Things to do in Bardiya National Park
All activities within the premises of Bardiya National Park require you to pay the park’s entrance fee (1500 rupees per person per day) and a mandatory guide. Most lodges are happy to arrange the activities for you and provide you with a guide.
In my opinion, jungle walks are the best and most sustainable way to explore Bardiya National park. You can choose between half day tours and full day tours. I would certainly recommend the latter as you will go deep into the park towards the banks of the Karnali river where your chances of seeing wildlife are pretty high.
It’s a real adventure where you will have to wade through rivers and walk through thick forests where the monkeys are playing in the trees.
Costs: between 1500 – 4000 rupees. When negotiating a price always check if the park entrance fee (1500 rupees per person per day ) and lunch is included or not.
With a jeep safari you can get further into the park. Most full day tours include a picknick lunch and frequent stops at watchtowers and wildlife drinking spots.
I did a half day jeep safari. As the noise of the car scares away most of the animals we only got to see deers and monkeys, but it was still quite fun.
Costs: from 20.000 nepalese rupees onwards per jeep. This means you can divide the costs if you are with more people. It often includes lunch
River boating and rafting
One of my favourite activities in Bardiya National Park was my full day rafting experience over the Karnali river. It’s your best chance to see a crocodile and see the park from a whole different perspective than by car or on foot.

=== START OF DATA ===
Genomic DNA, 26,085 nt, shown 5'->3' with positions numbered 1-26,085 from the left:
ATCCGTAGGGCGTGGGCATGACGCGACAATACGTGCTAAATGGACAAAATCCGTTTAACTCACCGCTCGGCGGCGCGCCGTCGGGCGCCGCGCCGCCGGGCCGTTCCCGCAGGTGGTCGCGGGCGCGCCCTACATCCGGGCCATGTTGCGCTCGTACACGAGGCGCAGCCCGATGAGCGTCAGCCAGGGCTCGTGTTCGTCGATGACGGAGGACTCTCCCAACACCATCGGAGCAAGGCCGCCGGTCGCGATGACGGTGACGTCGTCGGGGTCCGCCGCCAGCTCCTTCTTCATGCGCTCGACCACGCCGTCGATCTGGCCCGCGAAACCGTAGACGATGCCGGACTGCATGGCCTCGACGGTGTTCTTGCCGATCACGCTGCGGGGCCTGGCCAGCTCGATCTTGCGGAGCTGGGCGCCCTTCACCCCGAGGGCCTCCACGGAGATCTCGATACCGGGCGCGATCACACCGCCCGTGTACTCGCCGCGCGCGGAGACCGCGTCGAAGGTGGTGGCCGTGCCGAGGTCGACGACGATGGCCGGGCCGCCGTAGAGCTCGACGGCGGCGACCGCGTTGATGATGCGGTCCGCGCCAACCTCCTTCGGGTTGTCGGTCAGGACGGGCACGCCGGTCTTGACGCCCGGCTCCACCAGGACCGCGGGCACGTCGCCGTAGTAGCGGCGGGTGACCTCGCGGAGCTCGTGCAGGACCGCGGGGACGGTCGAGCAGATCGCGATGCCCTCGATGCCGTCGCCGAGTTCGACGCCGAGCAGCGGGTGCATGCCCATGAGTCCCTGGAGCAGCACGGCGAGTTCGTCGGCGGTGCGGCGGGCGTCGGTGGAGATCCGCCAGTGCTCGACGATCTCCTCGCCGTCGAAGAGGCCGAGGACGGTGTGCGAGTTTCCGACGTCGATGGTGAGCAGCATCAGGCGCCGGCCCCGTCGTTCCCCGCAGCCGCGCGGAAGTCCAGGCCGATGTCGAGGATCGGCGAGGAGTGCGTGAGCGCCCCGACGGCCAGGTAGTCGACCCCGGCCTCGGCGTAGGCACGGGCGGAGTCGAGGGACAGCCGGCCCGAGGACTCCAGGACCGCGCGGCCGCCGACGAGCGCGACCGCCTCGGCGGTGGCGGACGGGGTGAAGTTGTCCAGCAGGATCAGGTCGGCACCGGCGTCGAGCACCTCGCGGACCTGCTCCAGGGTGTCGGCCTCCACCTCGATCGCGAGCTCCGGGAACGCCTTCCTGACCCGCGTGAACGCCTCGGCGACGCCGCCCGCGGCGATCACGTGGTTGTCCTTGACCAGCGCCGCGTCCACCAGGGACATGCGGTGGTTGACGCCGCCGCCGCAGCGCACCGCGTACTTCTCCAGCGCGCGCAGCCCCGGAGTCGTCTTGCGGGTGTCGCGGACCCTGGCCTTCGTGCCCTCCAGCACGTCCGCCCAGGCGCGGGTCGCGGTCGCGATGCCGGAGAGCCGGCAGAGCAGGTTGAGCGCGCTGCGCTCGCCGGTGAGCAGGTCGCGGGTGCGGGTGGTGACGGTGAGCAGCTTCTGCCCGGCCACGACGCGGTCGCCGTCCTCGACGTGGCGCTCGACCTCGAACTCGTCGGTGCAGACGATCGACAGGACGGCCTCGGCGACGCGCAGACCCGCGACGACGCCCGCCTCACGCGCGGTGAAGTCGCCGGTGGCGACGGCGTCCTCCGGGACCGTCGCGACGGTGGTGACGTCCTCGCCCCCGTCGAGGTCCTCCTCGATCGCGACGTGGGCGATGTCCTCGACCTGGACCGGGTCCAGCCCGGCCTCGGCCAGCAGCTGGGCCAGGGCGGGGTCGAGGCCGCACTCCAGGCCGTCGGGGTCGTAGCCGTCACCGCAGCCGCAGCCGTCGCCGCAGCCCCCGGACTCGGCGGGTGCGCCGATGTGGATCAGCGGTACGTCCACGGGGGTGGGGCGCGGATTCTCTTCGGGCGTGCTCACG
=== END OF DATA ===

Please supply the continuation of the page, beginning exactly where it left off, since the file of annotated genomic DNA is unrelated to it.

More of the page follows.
Even though they call it rafting, don’t expect some scary adrenaline moments. There are some small rapids, but most of the day it is a gentle boat ride. If you are into fishing, you can combine the river boating with a fishing trip.
Costs: from 15.000 nepalese rupees per canoe or 25.000 nepalese rupees onwards per raft. This means you can divide the costs if you are with more people. It often includes lunch
There are over 400 bird species in Bardiya National Park. The best way to see birds is during a jungle walk or rafting trip in the early morning and the late afternoon just before the sun sets.
Elephant breeding center
Bardiya has a small elephant breeding center that you can visit early morning or after 4 pm in the afternoon. During the day the elephants are grazing in the park or are used for patrolling.
Crocodile breeding center
The crocodile breeding center aims to preserve the unique gharial and marsh mugger crocodiles, but is also home to some turtles.
The Tharu museum shows a traditional Tharu home with tools that are still used by the Tharu people in Bardiya. The Tharu’s are an ethnic minority in Nepal and have their own culture and language. The museum offers a chance to see some traditional artefacts up close, but you get a much better insight into rural Tharu life if you walk or cycle through the villages near Bardiya National Park.
Exploring Tharu villages
Bardiya not only has spectacular nature, but can also give you an insight into rural life of the indigenous Tharu people. During one of my visits I hired a bicycle and simply cycled through the countryside visiting several villages on my way.
Not only is the rural scenery just as nice as the jungle it is also a very authentic experience with few other tourists around.
Things not to do in Bardiya National Park
Elephants in Nepal are having a difficult time and are in danger due to illegal poaching and animal trafficking. Your chances of seeing a wild elephant in the jungles of Bardiya is very small.
Still, most tourists come to Bardiya to see elephants and elephant riding is a popular activity. The ethics of elephant riding in Nepal or any other place is a complex and controversial issue.